Essentials of Strategic Intelligence

Praeger (Verlag)
  • erschienen am 9. Dezember 2014
  • |
  • 498 Seiten
978-1-4408-3228-4 (ISBN)
Essentials of Strategic Intelligence investigates a subject unknown to or misunderstood by most American citizens: how U.S. foreign and security policy is derived from the information collection operations and data analysis by the sixteen major U.S. intelligence agencies. The essays in this work draw back the curtain on the hidden side of America's government, explaining the roles of various intelligence missions, justifying the existence of U.S. intelligence agencies, and addressing the complex moral questions that arise in the conduct of secret operations. After an introductory overview, the book presents accessibly written essays on the key topics: intelligence collection-and-analysis, counterintelligence, covert action, and intelligence accountability. Readers will understand how intelligence directly informs policymakers and why democracies need secret agencies; learn how the CIA has become deeply involved in the war-like assassination operations that target suspected foreign terrorists, even some individuals who are American citizens; and appreciate how the existence of--and our reliance on--these intelligence agencies poses challenges for democratic governance.
  • Englisch
  • Westport
  • |
  • USA
978-1-4408-3228-4 (9781440832284)
1440832285 (1440832285)
weitere Ausgaben werden ermittelt
  • Cover
  • Title
  • Copyright
  • Contents
  • Preface
  • Part I: Understanding the Hidden Side of Government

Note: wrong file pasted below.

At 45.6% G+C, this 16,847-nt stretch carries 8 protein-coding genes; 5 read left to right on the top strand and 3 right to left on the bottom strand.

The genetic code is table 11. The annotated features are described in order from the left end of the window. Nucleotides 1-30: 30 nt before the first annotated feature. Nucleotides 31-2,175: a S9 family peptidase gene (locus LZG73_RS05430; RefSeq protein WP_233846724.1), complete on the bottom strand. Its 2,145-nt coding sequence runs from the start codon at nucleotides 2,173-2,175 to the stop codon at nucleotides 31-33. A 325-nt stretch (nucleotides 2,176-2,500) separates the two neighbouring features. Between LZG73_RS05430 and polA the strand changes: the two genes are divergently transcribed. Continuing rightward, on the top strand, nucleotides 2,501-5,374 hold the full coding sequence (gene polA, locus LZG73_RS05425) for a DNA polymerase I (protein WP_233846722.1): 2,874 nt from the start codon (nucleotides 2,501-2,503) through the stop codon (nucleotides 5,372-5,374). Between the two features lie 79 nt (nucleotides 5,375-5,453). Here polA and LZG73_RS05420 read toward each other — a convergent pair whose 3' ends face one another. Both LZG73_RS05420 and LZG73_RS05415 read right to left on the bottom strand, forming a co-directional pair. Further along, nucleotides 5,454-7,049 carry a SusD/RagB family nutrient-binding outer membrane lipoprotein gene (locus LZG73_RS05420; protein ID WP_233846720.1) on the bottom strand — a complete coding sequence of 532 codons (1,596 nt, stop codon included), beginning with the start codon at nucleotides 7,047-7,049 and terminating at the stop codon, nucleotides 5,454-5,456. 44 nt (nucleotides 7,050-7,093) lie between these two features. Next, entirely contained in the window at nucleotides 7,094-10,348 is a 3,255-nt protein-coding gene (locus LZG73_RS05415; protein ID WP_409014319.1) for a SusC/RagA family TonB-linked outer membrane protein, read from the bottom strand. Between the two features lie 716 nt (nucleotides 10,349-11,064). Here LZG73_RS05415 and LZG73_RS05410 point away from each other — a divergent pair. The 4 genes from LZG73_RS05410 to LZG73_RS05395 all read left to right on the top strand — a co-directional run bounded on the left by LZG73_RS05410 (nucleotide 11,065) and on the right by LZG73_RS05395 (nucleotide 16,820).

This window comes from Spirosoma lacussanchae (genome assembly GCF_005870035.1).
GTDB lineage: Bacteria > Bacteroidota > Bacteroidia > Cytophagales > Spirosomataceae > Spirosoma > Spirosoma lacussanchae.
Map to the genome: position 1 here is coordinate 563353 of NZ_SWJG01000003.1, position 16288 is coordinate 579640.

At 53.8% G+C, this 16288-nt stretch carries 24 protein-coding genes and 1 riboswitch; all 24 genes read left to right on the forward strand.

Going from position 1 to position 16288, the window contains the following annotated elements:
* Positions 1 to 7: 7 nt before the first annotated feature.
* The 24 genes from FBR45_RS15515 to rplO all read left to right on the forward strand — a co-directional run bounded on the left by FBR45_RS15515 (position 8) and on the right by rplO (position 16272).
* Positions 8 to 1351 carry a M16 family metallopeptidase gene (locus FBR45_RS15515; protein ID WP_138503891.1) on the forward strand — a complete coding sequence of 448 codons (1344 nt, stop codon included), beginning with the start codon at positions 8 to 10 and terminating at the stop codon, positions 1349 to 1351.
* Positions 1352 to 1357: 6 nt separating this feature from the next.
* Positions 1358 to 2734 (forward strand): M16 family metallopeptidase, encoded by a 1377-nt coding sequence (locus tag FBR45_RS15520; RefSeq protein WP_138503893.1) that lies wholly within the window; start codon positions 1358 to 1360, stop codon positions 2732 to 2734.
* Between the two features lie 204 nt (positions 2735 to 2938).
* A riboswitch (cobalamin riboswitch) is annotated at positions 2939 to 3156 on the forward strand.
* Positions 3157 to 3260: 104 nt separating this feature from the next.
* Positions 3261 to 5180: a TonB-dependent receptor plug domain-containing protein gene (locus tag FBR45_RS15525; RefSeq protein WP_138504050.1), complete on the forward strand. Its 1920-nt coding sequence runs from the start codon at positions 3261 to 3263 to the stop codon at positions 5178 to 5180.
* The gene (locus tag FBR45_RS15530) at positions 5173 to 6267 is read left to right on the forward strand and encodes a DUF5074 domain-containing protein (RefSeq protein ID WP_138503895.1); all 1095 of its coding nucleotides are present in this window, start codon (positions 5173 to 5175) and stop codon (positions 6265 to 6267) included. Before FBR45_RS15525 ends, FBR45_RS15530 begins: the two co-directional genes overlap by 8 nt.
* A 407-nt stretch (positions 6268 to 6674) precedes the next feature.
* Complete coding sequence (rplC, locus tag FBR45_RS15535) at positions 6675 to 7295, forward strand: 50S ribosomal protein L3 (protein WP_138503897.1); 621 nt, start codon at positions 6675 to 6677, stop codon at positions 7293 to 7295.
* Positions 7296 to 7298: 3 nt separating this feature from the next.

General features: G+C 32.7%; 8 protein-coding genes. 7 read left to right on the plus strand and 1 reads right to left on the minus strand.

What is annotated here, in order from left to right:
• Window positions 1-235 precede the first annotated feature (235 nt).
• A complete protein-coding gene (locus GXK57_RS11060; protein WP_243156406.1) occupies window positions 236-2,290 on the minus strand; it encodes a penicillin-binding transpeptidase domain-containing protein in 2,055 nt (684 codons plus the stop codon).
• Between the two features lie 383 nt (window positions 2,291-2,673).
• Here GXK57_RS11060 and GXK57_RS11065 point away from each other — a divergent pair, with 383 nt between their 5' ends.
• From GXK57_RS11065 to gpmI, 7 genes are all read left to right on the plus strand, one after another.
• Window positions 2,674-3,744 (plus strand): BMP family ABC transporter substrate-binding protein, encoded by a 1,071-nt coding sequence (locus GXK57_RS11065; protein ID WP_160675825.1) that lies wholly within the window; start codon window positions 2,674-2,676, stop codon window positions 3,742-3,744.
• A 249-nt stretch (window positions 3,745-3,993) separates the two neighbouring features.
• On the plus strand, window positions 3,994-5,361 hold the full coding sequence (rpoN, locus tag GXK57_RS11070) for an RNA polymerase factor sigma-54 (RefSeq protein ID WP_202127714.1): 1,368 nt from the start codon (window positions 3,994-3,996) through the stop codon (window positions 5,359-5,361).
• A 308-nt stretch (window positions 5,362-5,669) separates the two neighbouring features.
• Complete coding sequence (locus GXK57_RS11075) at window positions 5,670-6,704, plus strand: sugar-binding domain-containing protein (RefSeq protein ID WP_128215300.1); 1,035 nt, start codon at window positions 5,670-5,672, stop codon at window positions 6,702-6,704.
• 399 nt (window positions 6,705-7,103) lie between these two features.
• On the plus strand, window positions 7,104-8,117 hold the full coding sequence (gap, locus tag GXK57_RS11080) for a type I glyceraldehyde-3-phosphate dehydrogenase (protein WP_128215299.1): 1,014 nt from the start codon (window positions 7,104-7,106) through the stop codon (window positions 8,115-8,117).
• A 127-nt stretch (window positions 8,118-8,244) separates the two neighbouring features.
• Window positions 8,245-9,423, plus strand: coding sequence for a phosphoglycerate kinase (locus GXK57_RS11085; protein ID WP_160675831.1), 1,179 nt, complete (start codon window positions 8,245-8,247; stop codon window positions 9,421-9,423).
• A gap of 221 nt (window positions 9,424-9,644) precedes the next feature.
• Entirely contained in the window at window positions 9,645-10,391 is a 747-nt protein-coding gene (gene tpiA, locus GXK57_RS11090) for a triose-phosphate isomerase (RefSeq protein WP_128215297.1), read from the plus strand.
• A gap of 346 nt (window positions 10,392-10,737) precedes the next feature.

• Chapter One: An Introduction to the Intelligence Studies Literature
  • Chapter Two: Cloaks, Daggers, and Ivory Towers: Why Political Science Professors Don't Study U.S. Intelligence
  • Chapter Three: Searching Where the Light Shines? An American View of Methods for the Study of OSINT and the Other Intelligence "Ints
  • Part II: The Intelligence Cycle
  • Chapter Four: What's Wrong with the Intelligence Cycle?
  • Chapter Five: The Importance and Future of Espionage and Intelligence Liaison
  • Chapter Six: Intelligence Analysts and Policymakers: Benefits and Dangers of Tensions in the Relationship
  • Chapter Seven: The Intelligence-Policy Nexus
  • Chapter Eight: 9/11 and Iraqi WMD: Intelligence Failures?
  • Part III: Covert Action
  • Chapter Nine: Covert Action: Forward to the Past?
  • Chapter Ten: Political Action as a Tool of Presidential Statecraft
  • Chapter Eleven: Covert Action and the Pentagon
  • Chapter Twelve: From Cold War to Long War to Gray War: Covert Action in U.S. Legal Context
  • Chapter Thirteen: Covert Action and Diplomacy
  • Part IV: Counterintelligence
  • Chapter Fourteen: Definitions and Theories of Counterintelligence
  • Chapter Fifteen: The Successes and Failures of FBI Counterintelligence
  • Chapter Sixteen: The Intelligence War against Global Terrorism
  • Chapter Seventeen: Counterterrorism, Fusion Centers, and the Importance of All-Source Intelligence
  • Part V: Intelligence and Accountability
  • Chapter Eighteen: Congressional Oversight of the CIA in the Early Cold War, 1947â??1963
  • Chapter Nineteen: Washington Politics, Homeland Security, and the Struggle against Global Terrorism
  • Chapter Twenty: Prometheus Embattled: A Post-9/11 Report Card on the National Security Agency
  • Chapter Twenty-One: The British Experience with Intelligence Accountability
  • Appendix
  • Glossary
  • About the Editor and Contributors
  • Index
  • A
  • B
  • C
  • D
  • E
  • F
  • G
  • H
  • I
  • J
  • K
  • L
  • M
  • N
  • O
  • P
  • Q
  • R
  • S
  • T
  • U
  • V
  • W
  • Y
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